The last many years the summer and autumn has been a time for me to experiment and stock up my cupboards with preserves, both of the sweet and pickly kind. I used to live in an intentional community where I one summer made around 60 jars of jam and 80 jars of sweet jelly…. all thanks to the abundant produce from the community gardens and lots of sugar! Now I live in the city and must for the moment contend with what I can forage on the cycle paths and fruit that I buy.
I love making things myself, but at the same time I am very aware of how much sugar goes into jams and jellies etc – I was pretty much sugar-free for about 8 years, eating only honey, agave,maple and date syrup. No actual sugar or glucose/ sucrose/ golden syrup etc passed my lips for that entire time. The time that I spent being sugar-free definitely helped stabilise my blood sugar (I had a tendency to hypoglycemia) and now I can eat anything again without getting blood sugar lows. However, I am still aware of the dangers of eating too much sugar, so when I decided to make Apricot Jam this year, I decided to make it a Reduced Sugar Apricot Jam.
Normally when you make jam you will use equal amounts of sugar and fruit – and a source of pectin if the fruit that you use is low in pectin. Reducing the amount of sugar might affect how the jam sets as well as cooking time – which can then affect the consistency of the jam. However, the jam still turned out delicious – and less sweet than it would have otherwise been! Now to the recipe:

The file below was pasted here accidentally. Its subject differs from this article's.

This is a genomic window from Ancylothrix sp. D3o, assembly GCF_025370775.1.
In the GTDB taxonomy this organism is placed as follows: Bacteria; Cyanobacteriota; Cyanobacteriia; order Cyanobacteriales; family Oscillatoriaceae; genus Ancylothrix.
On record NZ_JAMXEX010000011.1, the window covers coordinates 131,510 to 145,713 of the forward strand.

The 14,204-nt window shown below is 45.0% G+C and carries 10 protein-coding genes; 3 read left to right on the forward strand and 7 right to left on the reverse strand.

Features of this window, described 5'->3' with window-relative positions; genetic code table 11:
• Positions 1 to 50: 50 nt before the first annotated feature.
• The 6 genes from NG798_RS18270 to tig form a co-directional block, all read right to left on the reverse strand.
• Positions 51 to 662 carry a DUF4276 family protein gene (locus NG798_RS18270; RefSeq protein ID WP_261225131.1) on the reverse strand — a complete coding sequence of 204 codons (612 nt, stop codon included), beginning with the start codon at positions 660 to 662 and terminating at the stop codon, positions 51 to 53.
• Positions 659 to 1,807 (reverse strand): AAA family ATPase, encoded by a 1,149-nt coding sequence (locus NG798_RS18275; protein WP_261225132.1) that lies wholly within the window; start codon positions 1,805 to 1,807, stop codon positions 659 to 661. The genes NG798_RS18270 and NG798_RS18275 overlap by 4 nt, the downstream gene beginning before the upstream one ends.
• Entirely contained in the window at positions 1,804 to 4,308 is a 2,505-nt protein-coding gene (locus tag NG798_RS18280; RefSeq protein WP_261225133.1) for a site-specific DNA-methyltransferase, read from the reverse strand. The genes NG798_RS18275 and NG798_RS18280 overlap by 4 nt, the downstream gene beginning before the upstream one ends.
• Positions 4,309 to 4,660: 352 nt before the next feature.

800 g roughly chopped apricots (stoned weight)
150 ml water
600 g sugar
Juice of 1 lemon or lime
Put the apricots in a pot with a thick bottom. Add the water and cook till the apricots are getting soft. Add the sugar and lemon juice and simmer. The lemon juice is essential as apricots are not very high in pectin. You need to simmer for between 10 – 20 min before testing whether the jam has set. The way I test is by putting a sideplate in the fridge at the beginning and when I’m ready to test if it has set, I put a bit of the liquid on it and put it back in the fridge for a minute or so. If the liquid has formed a skin when I push my finger through it has set.
When the jam has reached setting point pour it into sterilised jars that are still warm (if the temperature difference between the jam and the jar is too great, the jar will crack). Fit the lids immediately and tighten as much as possible. I sterilise my jars in the oven. I first wash them in soapy water, rinse well and then put them all on a baking tray and into the oven at about 150 degrees C. I consider them sterilised when they’re completely dry. This probably isn’t a completely scientific method, but it has always worked for me!
The jam is delicious, with the fruitiness of the apricots being really prominent. The consistency is a bit more dense than usual apricot jam, which I’m sure is due to the longer cooking time, which again is due to the reduced amount of sugar. Worth it, I think, just to feel a bit less naughty when piling on the jam! If you try out the recipe please let me know the result!
© Saraphir Qaa-Rishi